Drummer Dan Weiss’s Starebaby emerged in 2018 with their self-titled debut album, a fascinating mixture of jazz and improv inspired by both the Twin Peaks universe and the bandmembers’ shared affinity for underground metal. The quintet — Matt Mitchell and Craig Taborn on keyboards, Ben Monder on guitar, and Trevor Dunn on bass — has returned with a follow-up, Natural Selection, on Pi Recordings. The music, while somewhat similar to the debut, is also an expansion of their core sound. Yes, jazz, improv and metal still remain important influences, but a myriad of ideas feed into the music, and overall, the compositions are more than the sum of their parts.
The lineup is awe-inspiring in both talent and experience. Monder is one of the top guitarists on the scene right now, having put in time with a wide range of musicians, including David Bowie, Paul Motian, and Theo Bleckmann, among countless others. Taborn also has an extensive résumé, having worked with Tim Berne, Roscoe Mitchell and many others, and as a highly respected leader, while Mitchell is known for his time with Berne, Dave Douglas, and Darius Jones, among others. Dunn is well known for working with John Zorn, Mr. Bungle and the Melvins, making this project custom-suited to his unique talents. Finally, Weiss is an absolute drum virtuoso as fluent in traditional Indian percussion as jazz drumming, and has worked with Chris Potter, Bloody Panda, Rudresh Mahanthappa, and many more.
Starebaby doesn’t revel too much in the harshness of their metal influences, and in fact, there is much more to Natural Selection than just jazz and metal, although you wouldn’t know it from album opener “Episode 18,” which is some of the group’s most abrasive work to date. Clocking in at a hefty thirteen minutes, the song kicks off with a frantic bit of punk-thrash-jazz weirdness. Dunn and Monder rip out virtuoso lines, but primarily pick single notes rather than chords, which keeps the material from becoming just straight-up metal. This is followed by a doomy section, which eschews monolithic power chords in favor of more subtle voicings. Starebaby comes right up to the edge of metal and punk, but walks a tightrope in order to keep their identity singular.
The aforementioned doom section then devolves intriguingly into an electro-acoustic style bout of free improv, adding a layer of mystery to the tune. The doom riff returns for a moment but then maneuvers back into more obtuse improv. It would be impossible to track every twist and turn of this labyrinthine composition, but needless to say, the group covers an incredible amount of ground. This song alone feels like an EP’s worth of material, with plenty for a listener to chew over for a long time to come.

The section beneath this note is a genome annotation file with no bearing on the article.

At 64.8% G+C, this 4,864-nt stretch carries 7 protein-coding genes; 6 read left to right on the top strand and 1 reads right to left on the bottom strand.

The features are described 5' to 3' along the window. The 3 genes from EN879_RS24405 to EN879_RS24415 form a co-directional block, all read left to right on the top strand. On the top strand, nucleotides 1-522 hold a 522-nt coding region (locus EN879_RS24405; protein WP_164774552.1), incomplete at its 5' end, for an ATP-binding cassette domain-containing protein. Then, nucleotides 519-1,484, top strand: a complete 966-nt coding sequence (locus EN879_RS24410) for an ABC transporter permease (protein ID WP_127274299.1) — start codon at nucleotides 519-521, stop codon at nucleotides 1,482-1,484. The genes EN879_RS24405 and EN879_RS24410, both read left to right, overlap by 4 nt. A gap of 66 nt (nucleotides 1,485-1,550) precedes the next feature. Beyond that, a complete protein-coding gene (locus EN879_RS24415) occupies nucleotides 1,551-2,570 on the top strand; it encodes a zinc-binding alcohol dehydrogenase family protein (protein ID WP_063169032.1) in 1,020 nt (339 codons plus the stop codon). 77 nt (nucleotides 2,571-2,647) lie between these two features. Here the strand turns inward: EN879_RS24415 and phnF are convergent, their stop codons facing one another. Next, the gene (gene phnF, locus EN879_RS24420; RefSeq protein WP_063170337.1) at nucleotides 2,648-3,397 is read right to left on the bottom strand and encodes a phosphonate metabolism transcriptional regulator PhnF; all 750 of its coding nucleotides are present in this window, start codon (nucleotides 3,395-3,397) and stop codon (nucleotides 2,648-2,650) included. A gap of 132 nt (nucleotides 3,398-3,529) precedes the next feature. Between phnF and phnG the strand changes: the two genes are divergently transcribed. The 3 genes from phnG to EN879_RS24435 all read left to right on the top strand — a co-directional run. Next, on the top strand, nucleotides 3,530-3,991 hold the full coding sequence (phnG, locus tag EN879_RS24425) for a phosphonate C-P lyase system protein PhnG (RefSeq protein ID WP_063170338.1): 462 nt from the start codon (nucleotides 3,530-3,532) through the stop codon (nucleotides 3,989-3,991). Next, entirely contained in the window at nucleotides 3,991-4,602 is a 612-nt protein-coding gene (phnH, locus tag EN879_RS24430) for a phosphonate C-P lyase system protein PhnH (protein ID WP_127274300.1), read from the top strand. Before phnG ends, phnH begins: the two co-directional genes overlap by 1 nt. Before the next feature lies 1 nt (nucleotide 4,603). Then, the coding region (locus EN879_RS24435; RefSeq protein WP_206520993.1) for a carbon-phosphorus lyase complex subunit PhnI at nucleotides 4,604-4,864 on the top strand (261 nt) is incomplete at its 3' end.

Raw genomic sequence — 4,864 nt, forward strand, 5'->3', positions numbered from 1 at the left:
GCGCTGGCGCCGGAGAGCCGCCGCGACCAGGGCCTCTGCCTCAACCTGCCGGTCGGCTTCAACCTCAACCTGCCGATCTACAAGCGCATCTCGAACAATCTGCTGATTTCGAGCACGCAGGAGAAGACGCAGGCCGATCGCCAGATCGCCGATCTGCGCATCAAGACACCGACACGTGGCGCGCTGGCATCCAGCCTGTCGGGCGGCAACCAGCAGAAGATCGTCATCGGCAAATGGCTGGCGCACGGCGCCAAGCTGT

From there, the songs become even more varied. Weiss’s ensemble seems to mine Twin Peaks‘ more ominous yet subdued tones. “Dawn” sounds like it could have come from ECM’s catalog of understated yet powerful jazz, yet it eventually adopts a strange but almost post-rock feel. “The Long Diagonal” seems to evoke the kind of bizarre Rock in Opposition sounds of 5uu’s or Thinking Plague, a group with which Matt Mitchell has worked. Trevor Dunn’s bass work is the most metal element here, while the drums and piano swing. Monder’s guitar, though, takes center stage, working through any number of Robert Fripp-style melodic contortions, particularly on the next-to-last track, “Acinna.”
Perhaps the most direct nods towards Twin Peaks and David Lynch in general are the moments when the group evokes a more wistful and melancholy sound. Lynch’s longtime musical partner in crime, Angelo Badalamenti, occupied a strange niche in his soundtracks. He seemed to take the somewhat overly sentimental sound of late Eighties and early Nineties television and film music, and gloss it with a surreal feeling. Starebaby hits this point as well, whether through melodic piano passages or drawn-out synth work. “Today is Wednesday Tomorrow” in particular is fascinating, the keyboards sounding like they could have come off a vaporwave mixtape. The track then evolves into a strange, pointillistic bit of funk, a section much weirder than that description implies.
All in all, those expecting just a mashup of metal and jazz are in for a surprise. Natural Selection covers a lot of ground, and seems to create a genre all its own. Some passages are definitely composed, others improvised, and with some sections, the creative process is less obvious. Starebaby plays jazz and metal and soundtrack music and electronica and many other genres all at once, but also it seems like they are playing none of the above. Perhaps they are just playing Starebaby music, a genre of its own.
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